But Ligos, who has three daughters younger than 11, said that the "system" in Washington produces an "almost immediate" change in lawmakers, even those who "go in with the greatest intention." His wife's stewardship of promotional products magazines has helped buffer the family from his 15 percent drop in sales commissions. He said he cannot point to significant changes since Obama took office: "You have this Wall Street bailout and stimulus package. You can't say that any of it's working. People are losing their jobs left and right."

These voters are part of what political strategists consider the disaffected middle, a group that increasingly views Washington with a certain level of disdain. The 8th District is one of five suburban battlegrounds ringing Philadelphia, with dozens more, from suburban Denver to suburban Columbus, Ohio, representing a critical front in November.

Murphy, the 36-year-old incumbent and the first Iraq war veteran elected to Congress, has weathered the current storm better than many Democrats. Most voters still consider him a newcomer. But he faces a potentially tough reelection battle, possibly against the Republican he ousted in 2006, Mike Fitzpatrick.

Over the past 13 months, both parties have largely ignored the pleas for practical bipartisanship from these swing voters. Republicans have marched in almost lock step against Obama's key initiatives. And Democrats continue to flirt with passing a nearly $1 trillion health-care reform plan without any Republican support through a rarely used parliamentary maneuver allowing a simple-majority Senate vote.

Even before Thursday's summit, both sides were assigning blame for a potential prolonged stalemate. "This would be the ultimate trick to get votes," Sen. Lamar Alexander (Tenn.), the No. 3 GOP leader, said of the parliamentary tactic to avoid a filibuster. "They'll just be guaranteeing themselves a political kamikaze mission come November."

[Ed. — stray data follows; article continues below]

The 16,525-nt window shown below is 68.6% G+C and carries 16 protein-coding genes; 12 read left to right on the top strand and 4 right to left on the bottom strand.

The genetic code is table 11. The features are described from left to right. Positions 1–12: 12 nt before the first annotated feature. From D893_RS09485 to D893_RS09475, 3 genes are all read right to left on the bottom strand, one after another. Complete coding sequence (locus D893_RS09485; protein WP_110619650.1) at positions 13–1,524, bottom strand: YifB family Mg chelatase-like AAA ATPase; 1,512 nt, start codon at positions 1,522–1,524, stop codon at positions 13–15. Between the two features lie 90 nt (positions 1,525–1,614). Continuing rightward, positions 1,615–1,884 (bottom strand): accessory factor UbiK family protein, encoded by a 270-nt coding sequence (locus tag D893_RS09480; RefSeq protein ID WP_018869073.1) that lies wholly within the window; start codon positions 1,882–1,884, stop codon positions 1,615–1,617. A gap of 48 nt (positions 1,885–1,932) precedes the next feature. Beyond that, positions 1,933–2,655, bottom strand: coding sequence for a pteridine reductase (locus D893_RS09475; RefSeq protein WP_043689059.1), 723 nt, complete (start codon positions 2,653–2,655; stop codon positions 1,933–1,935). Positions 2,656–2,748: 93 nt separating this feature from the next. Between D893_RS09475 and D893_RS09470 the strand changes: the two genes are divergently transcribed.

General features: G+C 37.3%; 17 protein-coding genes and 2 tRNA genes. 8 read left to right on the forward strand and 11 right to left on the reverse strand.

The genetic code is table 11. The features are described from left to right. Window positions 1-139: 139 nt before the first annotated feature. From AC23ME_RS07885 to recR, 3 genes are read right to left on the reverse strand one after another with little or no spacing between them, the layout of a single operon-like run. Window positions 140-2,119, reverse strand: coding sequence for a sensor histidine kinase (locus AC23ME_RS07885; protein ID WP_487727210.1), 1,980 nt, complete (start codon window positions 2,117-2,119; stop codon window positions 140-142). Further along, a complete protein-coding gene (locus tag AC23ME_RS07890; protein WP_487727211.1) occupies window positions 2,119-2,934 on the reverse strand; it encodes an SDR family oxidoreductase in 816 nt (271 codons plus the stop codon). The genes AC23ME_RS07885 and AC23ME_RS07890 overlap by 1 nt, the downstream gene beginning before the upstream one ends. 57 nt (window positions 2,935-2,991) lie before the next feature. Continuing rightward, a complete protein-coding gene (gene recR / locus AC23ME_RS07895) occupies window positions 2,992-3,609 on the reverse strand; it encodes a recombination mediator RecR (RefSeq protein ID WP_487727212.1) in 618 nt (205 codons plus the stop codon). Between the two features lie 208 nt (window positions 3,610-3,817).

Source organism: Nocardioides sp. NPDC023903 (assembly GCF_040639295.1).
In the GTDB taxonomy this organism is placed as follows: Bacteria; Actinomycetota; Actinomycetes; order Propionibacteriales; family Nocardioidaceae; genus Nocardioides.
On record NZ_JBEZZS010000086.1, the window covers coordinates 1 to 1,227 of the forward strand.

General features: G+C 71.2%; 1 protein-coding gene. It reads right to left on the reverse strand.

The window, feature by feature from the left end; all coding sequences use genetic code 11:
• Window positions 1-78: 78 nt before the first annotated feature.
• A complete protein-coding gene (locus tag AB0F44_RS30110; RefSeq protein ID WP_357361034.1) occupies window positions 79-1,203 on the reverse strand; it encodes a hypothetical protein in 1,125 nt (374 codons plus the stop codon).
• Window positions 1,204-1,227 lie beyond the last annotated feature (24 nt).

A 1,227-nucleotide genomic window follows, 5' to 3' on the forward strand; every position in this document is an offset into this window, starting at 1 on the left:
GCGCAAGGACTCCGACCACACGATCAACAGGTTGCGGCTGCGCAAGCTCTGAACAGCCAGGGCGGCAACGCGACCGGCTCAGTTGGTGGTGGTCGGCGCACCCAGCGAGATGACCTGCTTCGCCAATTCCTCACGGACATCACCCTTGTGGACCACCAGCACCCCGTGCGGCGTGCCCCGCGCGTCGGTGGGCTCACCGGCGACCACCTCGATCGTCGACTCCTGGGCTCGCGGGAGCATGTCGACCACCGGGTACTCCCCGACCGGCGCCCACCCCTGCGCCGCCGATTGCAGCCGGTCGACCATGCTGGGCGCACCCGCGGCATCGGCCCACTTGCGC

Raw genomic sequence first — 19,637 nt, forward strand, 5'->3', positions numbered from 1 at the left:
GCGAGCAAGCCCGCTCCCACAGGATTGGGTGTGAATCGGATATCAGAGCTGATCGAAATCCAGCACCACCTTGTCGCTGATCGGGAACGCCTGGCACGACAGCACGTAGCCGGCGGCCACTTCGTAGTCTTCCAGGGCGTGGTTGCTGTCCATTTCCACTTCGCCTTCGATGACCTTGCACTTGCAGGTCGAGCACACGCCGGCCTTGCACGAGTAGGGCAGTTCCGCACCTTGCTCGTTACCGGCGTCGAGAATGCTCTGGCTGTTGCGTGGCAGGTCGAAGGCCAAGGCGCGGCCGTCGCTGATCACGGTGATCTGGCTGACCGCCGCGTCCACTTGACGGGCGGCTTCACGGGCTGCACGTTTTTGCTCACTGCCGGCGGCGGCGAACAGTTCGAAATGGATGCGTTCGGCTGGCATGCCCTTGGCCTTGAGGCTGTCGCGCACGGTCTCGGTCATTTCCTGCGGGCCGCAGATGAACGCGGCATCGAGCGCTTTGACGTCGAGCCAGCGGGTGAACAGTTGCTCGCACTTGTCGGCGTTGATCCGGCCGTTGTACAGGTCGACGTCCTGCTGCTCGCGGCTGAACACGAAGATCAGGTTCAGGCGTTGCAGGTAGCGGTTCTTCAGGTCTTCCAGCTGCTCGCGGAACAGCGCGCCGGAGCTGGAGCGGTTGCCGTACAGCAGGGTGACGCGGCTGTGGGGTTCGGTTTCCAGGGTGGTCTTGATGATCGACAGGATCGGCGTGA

Rep. Chris Van Hollen (Md.), a top Democratic strategist, said of stalled issues such as student-loan reform: "If they can't get Republican cooperation, they need to have a showdown in the Senate. Anyone opposing that is standing on the side of big banks over students."

Leonard Wilson disagrees.

The owner of Fine Art Jewelry in Bristol, Wilson, 58, is a lifelong Republican who voted for Obama and Bill Clinton while backing GOP congressional candidates. To him, a showdown is the last thing Congress needs. Calling himself an "idealist," Wilson said that "one-upmanship" has made legislative success impossible. "It gets in the way of progress. It precludes open thinking," he said, his magnifying glasses resting on his forehead in his one-man storefront in this working-class borough, which was hit harder by the recession than Newtown.

Across the street, Mycle Gorman, owner of Design Works, epitomizes suburban Philadelphia swing voters. He's a lifelong Democrat who thought that Ronald Reagan did a "great job" as president in the 1980s and that things were "never better" than under Clinton in the 1990s.

Still, his firm's revenue is down 50 percent over the past year, almost entirely because of the credit crunch that has halted housing developments and, therefore, the need for his interior design work. "The clients we deal with, they can't get financing. We're fine, because we cut our staff in half," he said, explaining his layoffs.

Gorman, who blames both parties for a "tit-for-tat thing" that has led to gridlock, holds out hope that Obama can break the stalemate in Washington.

"I think if anyone's going to do it, he's the one," Gorman said. "Will he? I don't know."